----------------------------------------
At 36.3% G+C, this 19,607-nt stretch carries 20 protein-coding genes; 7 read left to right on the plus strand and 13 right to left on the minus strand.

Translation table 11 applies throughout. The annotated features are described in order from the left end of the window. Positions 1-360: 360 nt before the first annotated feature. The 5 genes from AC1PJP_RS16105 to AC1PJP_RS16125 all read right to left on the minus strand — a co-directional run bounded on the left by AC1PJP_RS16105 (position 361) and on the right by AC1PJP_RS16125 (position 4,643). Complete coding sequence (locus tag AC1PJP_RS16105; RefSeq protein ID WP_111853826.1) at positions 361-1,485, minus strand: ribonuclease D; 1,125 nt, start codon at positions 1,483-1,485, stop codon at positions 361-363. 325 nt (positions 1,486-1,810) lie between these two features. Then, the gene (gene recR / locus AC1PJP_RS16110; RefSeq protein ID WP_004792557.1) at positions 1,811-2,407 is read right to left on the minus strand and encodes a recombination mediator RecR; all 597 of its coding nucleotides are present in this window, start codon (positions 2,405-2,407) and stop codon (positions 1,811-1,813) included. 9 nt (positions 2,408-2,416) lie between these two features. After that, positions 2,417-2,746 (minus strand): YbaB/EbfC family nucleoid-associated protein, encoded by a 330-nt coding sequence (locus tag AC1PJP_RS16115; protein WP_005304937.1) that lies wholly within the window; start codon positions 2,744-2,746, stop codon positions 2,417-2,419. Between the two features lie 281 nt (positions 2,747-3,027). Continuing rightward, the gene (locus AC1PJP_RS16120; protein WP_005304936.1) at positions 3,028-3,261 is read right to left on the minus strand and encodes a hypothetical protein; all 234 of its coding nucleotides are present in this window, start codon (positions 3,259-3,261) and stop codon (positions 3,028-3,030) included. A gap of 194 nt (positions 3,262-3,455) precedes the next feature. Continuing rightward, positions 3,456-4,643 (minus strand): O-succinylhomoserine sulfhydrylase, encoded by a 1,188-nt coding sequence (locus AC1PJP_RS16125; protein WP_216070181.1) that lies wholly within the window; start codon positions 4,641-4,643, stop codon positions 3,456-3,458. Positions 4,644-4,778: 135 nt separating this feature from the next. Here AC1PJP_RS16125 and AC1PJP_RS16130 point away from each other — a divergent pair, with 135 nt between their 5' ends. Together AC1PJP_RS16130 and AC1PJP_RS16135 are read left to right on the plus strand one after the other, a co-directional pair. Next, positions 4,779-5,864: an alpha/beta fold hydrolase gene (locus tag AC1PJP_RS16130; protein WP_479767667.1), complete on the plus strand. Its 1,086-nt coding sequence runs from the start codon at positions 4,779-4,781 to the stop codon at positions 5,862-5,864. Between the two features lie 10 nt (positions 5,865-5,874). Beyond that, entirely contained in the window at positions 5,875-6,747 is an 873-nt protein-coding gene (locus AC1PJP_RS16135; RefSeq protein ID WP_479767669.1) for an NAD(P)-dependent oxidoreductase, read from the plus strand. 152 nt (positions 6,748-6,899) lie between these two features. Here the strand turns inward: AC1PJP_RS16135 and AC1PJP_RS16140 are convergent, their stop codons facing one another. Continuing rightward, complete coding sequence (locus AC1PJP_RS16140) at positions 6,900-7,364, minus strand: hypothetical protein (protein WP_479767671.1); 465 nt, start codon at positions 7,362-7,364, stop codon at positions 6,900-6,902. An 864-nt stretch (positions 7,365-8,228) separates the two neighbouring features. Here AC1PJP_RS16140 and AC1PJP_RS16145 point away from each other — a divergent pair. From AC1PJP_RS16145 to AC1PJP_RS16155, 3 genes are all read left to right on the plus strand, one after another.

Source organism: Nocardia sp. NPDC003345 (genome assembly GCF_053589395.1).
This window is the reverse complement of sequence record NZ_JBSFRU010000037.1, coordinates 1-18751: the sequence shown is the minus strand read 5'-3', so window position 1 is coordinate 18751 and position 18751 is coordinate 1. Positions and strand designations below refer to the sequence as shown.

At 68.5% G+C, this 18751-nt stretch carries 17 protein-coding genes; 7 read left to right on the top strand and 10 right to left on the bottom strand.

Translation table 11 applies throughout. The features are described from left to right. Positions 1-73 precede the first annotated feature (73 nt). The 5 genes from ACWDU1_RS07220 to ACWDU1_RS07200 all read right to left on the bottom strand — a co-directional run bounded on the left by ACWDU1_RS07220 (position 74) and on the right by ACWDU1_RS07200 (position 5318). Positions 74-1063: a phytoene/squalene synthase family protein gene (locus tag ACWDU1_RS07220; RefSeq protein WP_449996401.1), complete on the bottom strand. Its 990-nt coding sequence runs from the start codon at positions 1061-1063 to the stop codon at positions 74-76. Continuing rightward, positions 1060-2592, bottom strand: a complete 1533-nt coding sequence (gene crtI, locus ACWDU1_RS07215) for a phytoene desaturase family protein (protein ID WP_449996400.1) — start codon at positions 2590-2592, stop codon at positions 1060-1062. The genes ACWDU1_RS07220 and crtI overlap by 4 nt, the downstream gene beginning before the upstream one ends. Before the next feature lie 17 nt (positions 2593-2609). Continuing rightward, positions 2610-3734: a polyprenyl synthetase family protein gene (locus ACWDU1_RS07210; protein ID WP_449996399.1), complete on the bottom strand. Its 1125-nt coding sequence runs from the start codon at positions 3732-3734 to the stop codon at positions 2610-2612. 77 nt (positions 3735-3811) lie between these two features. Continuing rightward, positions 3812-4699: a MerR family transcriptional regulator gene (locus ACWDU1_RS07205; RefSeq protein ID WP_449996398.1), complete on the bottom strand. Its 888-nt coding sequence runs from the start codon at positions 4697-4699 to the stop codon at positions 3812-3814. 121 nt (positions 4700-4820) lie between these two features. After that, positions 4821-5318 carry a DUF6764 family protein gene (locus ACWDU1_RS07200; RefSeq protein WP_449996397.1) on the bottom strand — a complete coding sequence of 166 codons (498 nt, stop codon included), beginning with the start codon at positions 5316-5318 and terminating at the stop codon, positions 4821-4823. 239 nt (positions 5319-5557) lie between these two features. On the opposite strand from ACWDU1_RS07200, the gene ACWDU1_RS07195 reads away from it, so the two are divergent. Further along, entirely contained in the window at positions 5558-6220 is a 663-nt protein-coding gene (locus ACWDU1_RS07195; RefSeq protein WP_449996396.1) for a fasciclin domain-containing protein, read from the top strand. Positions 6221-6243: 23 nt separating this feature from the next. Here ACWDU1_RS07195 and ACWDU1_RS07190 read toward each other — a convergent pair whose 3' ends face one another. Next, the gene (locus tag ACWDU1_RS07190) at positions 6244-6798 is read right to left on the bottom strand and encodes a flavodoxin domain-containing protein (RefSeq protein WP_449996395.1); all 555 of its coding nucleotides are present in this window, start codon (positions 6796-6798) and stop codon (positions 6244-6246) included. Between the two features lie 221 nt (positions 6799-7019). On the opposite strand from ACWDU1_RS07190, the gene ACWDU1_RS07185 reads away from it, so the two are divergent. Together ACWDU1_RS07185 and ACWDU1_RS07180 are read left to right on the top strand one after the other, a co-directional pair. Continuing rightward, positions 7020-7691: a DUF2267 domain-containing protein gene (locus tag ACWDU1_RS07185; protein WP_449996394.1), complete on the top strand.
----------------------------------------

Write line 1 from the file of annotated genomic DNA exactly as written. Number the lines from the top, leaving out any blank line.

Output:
At 36.3% G+C, this 19,607-nt stretch carries 20 protein-coding genes; 7 read left to right on the plus strand and 13 right to left on the minus strand.